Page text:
In a novel the opening chapter has to be effective in order to keep
the reader interested and to keep them reading on until the very end.
In the Novel 'Enduring Love', Ian McEwan, the author, evidently aimed
to write an opening chapter that grasped the reader's attention from
the outset of the novel, throwing them into the deep end of the story
and into the thick of the action. In my opinion he has achieved in
doing this. At the end of chapter one, the reader is left with a
thirst for more information, information about the characters
introduced and more about the tragedy that has unfolded. The way in
which the chapter is written make the next page seem more irresistible
than the previous.
McEwan uses many writing techniques that all contribute towards the
effectiveness of the opening chapter. The use of great suspense and
nail biting tension are used right from the very beginning of the
novel, in the first line, "The beginning is simple to mark," which
leads you question he use of 'The beginning' and intrigues you to read
on. The beginning of what exactly? This short sentence technique is
used to draw the reader in and leaves you curiously wanting to read
more, by only giving select and vague detail. McEwan also creates much
tension in the premiere chapter, "partly protected from a strong,
gusty wind," which describes the wind as being an unpredictable,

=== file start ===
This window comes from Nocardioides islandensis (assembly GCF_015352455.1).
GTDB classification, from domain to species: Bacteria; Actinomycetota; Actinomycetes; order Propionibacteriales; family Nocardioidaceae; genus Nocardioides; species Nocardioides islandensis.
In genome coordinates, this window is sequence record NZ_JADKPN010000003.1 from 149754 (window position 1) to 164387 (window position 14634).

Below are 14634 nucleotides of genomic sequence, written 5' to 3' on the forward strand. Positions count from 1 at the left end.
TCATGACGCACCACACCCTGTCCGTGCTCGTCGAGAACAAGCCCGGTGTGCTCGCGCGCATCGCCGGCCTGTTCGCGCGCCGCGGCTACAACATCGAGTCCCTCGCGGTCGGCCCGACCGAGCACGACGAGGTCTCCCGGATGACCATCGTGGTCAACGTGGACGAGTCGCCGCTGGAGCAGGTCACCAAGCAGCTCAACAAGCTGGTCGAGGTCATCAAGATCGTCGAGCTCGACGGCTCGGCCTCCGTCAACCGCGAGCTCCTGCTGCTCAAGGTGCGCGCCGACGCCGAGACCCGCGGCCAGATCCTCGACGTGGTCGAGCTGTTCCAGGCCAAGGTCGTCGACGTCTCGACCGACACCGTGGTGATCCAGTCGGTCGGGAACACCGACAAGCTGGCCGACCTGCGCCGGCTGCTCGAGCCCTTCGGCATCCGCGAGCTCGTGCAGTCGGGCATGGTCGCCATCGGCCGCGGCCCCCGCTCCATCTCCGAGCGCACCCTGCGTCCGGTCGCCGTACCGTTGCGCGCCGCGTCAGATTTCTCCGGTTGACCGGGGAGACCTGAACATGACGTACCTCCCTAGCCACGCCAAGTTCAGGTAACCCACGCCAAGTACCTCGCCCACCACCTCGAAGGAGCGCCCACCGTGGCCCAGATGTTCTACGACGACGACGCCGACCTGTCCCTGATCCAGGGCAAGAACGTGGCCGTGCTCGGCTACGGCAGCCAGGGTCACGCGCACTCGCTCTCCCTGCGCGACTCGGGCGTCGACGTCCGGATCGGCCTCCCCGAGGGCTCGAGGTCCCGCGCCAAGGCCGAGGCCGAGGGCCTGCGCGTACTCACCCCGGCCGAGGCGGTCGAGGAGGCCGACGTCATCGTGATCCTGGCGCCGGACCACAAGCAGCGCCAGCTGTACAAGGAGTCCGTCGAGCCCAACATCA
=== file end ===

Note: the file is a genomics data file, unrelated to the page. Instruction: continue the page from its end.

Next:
natural force which together conveys a sense of urgency.
The narrator begins to withhold vital information from the reader,
increasingly throughout the chapter, to create anxiety from within.
"The encounter that w...
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plot. Furthermore the wind symbolises the unpredictability of fate.
The wind is described as being an uncontrollable force, which creates
anxiety in both the reader and affects the narrator.
In conclusion, I believe that most, if not all, the techniques and
methods listed above are used contribute towards creating an
effective, addictive and addictive opening chapter. Additionally, it
is important to note that McEwan does this successfully, the main
stimulant being, the thirst for more information and your undying
curiosity. McEwan deliberately hands you a taste as to what may happen
next, then forces it from you, making you want to read further to
uncover what you so narrowly missed out on; And this is what, so
successfully, makes the first chapter of the novel so effective, the
need to read until the very end.
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